down on us like hail” (this word had The blue eyes sparkled like dia

also undergone revision), and began monds, and filled suddenly, and his

chop-chopping away-and I can tell head went down into his arms on the

you their swords do cut. My horse was table and he sobbed silently for the brick, and danced about round space of two minutes an emotion that Braden till he got on to his feet again, I should imagine was very foreign to Then we made a dash at the blacks him-and my heart rejoiced exceedingly and hurt several of them, I believe; that this happy thought had been given

and then the lieutenant came back for to it.

us with a score of the boys and we

came out right except for a few cuts I have had one moment's

more or less. Everybody says it was

a fine bit of work, for they were 3,000 cause to regret my self-election to the

and we not over 400. Everybody is post of Dan's Uncle Dan, nor, I think,

talking of Colonel Macdonald. He did has Danny.

the hardest fighting of the day. He We corresponded with him regularly

rose from the ranks, and I'm going to and visited him frequently in barracks do the same. when the regiment went home, and “Love to all. Yours very gratefully, found more to like in him every time

"Dan Rendle (Sergt., V.C.).we saw him.

All that happened some years ago. I am proud to remember that I am Before me on my desk as I write lies Dan Rendle's Uncle Dan by adoption, a letter dated from Omdurman, Sep- and I think it likely I shall be prouder tember 3, 1898:


He sprang from nowhere in particu“Dear 'Uncle Dan'" (since he came lar, but I think he will go far. to years of understanding Dan has

John Oxenham. Longman's Magazine.





A sketch "from near at hand" has laid out before, but growing one out of not the same meaning when

we another. She was indefatigable with are speaking of Mrs. Gladstone as her pen. She forgot nobody and nothwhen we were speaking of her illustri- ing in which her sympathy was once ous husband. There is in her case no enlisted, and she had a genius for distorting medium of political or theo- making every expedition of charity logical prepossession. Her character, yield double and treble fruit by kind though not essentially simpler than things got in by this way. Her care of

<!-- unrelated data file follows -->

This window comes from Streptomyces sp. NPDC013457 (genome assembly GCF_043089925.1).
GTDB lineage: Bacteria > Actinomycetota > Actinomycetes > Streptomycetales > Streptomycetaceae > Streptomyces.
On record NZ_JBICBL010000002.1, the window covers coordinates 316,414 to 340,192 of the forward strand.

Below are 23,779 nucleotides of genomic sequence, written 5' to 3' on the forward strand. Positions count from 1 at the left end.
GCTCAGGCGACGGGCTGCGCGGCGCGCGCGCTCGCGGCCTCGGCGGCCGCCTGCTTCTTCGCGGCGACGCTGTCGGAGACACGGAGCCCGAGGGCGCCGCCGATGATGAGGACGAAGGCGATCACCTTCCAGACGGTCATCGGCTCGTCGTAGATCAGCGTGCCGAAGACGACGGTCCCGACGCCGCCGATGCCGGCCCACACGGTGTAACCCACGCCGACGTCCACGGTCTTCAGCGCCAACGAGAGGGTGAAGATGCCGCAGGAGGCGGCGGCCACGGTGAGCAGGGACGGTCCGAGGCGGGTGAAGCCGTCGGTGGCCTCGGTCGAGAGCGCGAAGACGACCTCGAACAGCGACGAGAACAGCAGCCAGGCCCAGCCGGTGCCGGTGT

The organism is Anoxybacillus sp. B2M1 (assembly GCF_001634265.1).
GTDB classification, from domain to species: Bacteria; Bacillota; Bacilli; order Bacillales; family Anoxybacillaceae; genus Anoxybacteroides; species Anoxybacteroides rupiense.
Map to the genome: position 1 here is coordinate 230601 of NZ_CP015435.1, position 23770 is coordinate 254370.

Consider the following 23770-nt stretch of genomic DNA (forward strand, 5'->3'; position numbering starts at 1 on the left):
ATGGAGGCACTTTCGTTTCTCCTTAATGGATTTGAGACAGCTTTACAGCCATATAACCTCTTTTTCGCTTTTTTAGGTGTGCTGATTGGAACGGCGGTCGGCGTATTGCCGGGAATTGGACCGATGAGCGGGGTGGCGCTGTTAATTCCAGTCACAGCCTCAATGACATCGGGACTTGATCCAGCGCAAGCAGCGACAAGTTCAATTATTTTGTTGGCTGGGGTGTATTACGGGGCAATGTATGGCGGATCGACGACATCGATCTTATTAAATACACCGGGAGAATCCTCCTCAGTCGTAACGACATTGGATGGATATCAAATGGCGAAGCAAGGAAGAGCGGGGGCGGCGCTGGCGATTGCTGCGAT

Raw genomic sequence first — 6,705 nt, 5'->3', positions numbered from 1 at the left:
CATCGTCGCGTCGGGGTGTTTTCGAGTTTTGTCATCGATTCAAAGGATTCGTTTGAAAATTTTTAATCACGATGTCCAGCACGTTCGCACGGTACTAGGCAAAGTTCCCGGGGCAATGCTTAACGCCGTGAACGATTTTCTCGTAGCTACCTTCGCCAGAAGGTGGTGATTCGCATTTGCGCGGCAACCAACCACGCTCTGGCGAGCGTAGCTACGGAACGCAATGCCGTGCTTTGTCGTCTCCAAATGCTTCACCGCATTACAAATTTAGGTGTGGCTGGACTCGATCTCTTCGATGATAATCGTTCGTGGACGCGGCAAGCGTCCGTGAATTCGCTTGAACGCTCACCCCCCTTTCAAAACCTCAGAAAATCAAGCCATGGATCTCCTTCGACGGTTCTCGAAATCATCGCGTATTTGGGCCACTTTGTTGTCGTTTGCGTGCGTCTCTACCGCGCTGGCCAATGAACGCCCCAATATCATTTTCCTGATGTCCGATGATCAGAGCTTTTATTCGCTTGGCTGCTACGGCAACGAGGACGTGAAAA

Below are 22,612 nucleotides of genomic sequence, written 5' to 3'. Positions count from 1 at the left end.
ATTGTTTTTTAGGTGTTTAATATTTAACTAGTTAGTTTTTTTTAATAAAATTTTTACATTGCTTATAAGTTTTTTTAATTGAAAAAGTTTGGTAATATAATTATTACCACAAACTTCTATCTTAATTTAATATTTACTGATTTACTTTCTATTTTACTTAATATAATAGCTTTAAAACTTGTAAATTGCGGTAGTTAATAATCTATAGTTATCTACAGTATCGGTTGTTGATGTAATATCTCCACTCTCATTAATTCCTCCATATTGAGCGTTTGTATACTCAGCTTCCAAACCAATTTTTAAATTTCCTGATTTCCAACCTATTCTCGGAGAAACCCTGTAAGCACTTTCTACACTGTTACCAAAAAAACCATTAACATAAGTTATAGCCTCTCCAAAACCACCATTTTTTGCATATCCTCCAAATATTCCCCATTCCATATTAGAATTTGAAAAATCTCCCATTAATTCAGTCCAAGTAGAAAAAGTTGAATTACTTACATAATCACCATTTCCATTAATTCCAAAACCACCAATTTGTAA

his to those who judged her husband began with their married him simply or who saw him close, life. He had already been in Parlia. was less

open to the possibility ment seven years, had been Under Secof misconstruction. A life of wifely retary of State, and was within a few devotion and of large-hearted benefi- months of entering on the apprenticecence is attractive, and is intelligible ship at the Board of Trade which deto everybody. But if the world at large termined the chief interest of a large could not be mistaken in the nature of part of his political ife. His health the life, those who were nearest knew which, thanks to her watchfulness and best the completeness of the devotion his own temperate and ordered life, and the true warmth and largeness of stood him in good stead for so many the heart.

years, was not in the beginning such In writing of her it is almost neces- as to exempt him from the need of sary to treat separately the two pur- considerable care. The beautiful verses poses between which her life was di- have been often quoted in which his vided; but the most remarkable feature friend Sir Francis Doyle drew the pic. in it was the instinctive skill with ture of what the wife of such a man which she dovetailed the two into one should be, and it was